MacLean sent the mailings to Adam Glickman of SEIU Local 775 and asked his advice. Glickman’s union wasn’t part of the Republican fakeout, but it was a big supporter of the general anti-Berkey effort.

            Glickman suggested that the anti-Berkey postcard ought to have more of a pro-Rieger message:

            “My two cents, not that I’m paying for it, would be to do something like the first piece, and if you think you need to go a little further on taxes, you can focus more on his general opposition to taxes and spending. And I think a line like, ‘Rod Rieger opposed overturning the two-thirds requirement for tax increases, and opposed the tax increases that Jean Berkey voted for” would probably be O.K.”

            Glickman’s suggestions were incorporated in the final mail piece. It went out in the mail Aug. 10, followed by the pro-Rieger piece Aug. 11.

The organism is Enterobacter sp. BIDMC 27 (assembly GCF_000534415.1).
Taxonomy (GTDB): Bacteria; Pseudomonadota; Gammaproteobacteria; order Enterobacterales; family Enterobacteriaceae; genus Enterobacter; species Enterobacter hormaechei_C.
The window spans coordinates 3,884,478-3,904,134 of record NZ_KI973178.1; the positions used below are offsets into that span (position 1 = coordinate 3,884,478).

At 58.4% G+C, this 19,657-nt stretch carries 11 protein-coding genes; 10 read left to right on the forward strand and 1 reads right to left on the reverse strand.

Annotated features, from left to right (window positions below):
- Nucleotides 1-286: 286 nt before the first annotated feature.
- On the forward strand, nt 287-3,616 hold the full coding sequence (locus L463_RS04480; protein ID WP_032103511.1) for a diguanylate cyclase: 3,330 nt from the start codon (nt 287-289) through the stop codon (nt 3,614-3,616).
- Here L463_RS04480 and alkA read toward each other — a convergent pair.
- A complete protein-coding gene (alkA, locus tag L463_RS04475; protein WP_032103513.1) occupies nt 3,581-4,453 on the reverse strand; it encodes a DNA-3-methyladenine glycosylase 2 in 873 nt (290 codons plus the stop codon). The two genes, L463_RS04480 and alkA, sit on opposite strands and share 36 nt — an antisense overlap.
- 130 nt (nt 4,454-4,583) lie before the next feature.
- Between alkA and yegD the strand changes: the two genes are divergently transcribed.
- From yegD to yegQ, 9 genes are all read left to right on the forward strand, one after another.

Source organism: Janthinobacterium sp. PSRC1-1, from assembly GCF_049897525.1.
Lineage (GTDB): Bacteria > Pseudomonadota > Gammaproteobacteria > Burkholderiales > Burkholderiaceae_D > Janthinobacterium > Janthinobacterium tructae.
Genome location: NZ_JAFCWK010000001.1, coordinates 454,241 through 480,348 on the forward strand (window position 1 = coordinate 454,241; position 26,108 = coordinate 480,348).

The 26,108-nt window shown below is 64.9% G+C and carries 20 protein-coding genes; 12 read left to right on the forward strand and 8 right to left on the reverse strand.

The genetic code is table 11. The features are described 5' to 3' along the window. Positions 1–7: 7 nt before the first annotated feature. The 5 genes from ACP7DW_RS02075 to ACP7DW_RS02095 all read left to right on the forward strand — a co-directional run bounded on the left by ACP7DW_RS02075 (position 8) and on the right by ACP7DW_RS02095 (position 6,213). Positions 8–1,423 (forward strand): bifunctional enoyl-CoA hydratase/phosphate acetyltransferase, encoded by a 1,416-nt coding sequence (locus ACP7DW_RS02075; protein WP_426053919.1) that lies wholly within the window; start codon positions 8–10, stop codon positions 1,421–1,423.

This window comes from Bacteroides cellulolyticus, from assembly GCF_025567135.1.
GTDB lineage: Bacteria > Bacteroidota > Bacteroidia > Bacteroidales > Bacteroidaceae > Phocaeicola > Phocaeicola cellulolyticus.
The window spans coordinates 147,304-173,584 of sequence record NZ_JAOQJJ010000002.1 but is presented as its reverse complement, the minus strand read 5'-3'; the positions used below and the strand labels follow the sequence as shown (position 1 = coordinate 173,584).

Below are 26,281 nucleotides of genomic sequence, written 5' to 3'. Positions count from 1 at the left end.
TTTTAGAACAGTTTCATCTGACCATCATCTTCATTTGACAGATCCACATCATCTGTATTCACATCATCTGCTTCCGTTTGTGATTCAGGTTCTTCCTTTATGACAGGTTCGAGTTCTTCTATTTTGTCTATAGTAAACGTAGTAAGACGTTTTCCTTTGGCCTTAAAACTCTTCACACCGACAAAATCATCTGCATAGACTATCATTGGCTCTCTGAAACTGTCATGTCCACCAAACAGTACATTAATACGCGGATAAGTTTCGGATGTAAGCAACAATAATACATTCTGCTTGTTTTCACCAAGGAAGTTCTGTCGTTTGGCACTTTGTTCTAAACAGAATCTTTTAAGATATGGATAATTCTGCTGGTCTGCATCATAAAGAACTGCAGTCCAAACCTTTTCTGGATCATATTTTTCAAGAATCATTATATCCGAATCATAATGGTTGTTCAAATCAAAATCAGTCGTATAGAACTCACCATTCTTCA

“Robo-Call” Recorded


            On Aug. 12, it was time to record the “robo-call,” a recorded message that would play automatically when Everett voters answered their phones. The emails show that Temple, Arledge, Cummings and McLean communicated extensively that morning and debated the message. Should it be pro-Rieger? Anti-Berkey?

            The final result was a little of both.

            The script was read by MacLean, a Seattle resident. “Hi, this is your neighbor, Emma,” she said.

“I’m a lifelong Republican and I vote in every election, but every once in a while I vote for a conservative Democrat. Four years ago, I voted to re-elect Democrat state Sen. Jean Berkey. But this year things in Olympia have just gotten so bad.